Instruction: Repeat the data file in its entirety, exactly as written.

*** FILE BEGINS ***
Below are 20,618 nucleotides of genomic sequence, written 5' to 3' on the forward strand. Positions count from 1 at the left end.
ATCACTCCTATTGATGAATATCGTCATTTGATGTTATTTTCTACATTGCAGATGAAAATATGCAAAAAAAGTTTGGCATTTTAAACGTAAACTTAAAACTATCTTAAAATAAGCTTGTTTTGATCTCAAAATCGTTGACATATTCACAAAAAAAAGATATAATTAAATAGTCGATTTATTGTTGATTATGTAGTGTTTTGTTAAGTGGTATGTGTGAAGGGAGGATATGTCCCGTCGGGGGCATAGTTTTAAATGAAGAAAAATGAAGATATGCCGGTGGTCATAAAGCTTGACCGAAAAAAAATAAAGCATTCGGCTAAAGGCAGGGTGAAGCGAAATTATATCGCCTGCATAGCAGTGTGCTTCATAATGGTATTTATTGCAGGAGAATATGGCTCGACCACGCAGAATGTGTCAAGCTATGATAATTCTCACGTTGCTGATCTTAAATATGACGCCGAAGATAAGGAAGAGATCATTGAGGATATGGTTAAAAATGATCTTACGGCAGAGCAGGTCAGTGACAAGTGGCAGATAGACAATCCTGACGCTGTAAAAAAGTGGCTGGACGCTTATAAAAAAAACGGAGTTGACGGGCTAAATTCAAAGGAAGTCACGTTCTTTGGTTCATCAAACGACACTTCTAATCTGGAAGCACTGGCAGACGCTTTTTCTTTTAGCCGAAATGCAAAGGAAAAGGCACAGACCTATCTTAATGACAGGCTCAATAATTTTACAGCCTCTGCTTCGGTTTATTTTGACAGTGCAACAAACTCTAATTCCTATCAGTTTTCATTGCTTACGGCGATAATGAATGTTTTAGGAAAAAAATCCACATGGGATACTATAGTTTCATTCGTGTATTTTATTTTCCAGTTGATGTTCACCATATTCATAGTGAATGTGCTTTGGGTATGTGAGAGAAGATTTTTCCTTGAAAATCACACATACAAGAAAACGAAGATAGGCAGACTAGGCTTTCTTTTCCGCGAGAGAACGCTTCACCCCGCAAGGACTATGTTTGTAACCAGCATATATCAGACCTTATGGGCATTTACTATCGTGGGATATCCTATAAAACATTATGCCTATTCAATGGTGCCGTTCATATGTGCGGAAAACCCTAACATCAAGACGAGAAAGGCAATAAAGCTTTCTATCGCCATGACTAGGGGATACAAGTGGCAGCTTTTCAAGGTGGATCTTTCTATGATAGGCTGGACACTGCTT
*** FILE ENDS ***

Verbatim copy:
Below are 20,618 nucleotides of genomic sequence, written 5' to 3' on the forward strand. Positions count from 1 at the left end.
ATCACTCCTATTGATGAATATCGTCATTTGATGTTATTTTCTACATTGCAGATGAAAATATGCAAAAAAAGTTTGGCATTTTAAACGTAAACTTAAAACTATCTTAAAATAAGCTTGTTTTGATCTCAAAATCGTTGACATATTCACAAAAAAAAGATATAATTAAATAGTCGATTTATTGTTGATTATGTAGTGTTTTGTTAAGTGGTATGTGTGAAGGGAGGATATGTCCCGTCGGGGGCATAGTTTTAAATGAAGAAAAATGAAGATATGCCGGTGGTCATAAAGCTTGACCGAAAAAAAATAAAGCATTCGGCTAAAGGCAGGGTGAAGCGAAATTATATCGCCTGCATAGCAGTGTGCTTCATAATGGTATTTATTGCAGGAGAATATGGCTCGACCACGCAGAATGTGTCAAGCTATGATAATTCTCACGTTGCTGATCTTAAATATGACGCCGAAGATAAGGAAGAGATCATTGAGGATATGGTTAAAAATGATCTTACGGCAGAGCAGGTCAGTGACAAGTGGCAGATAGACAATCCTGACGCTGTAAAAAAGTGGCTGGACGCTTATAAAAAAAACGGAGTTGACGGGCTAAATTCAAAGGAAGTCACGTTCTTTGGTTCATCAAACGACACTTCTAATCTGGAAGCACTGGCAGACGCTTTTTCTTTTAGCCGAAATGCAAAGGAAAAGGCACAGACCTATCTTAATGACAGGCTCAATAATTTTACAGCCTCTGCTTCGGTTTATTTTGACAGTGCAACAAACTCTAATTCCTATCAGTTTTCATTGCTTACGGCGATAATGAATGTTTTAGGAAAAAAATCCACATGGGATACTATAGTTTCATTCGTGTATTTTATTTTCCAGTTGATGTTCACCATATTCATAGTGAATGTGCTTTGGGTATGTGAGAGAAGATTTTTCCTTGAAAATCACACATACAAGAAAACGAAGATAGGCAGACTAGGCTTTCTTTTCCGCGAGAGAACGCTTCACCCCGCAAGGACTATGTTTGTAACCAGCATATATCAGACCTTATGGGCATTTACTATCGTGGGATATCCTATAAAACATTATGCCTATTCAATGGTGCCGTTCATATGTGCGGAAAACCCTAACATCAAGACGAGAAAGGCAATAAAGCTTTCTATCGCCATGACTAGGGGATACAAGTGGCAGCTTTTCAAGGTGGATCTTTCTATGATAGGCTGGACACTGCTT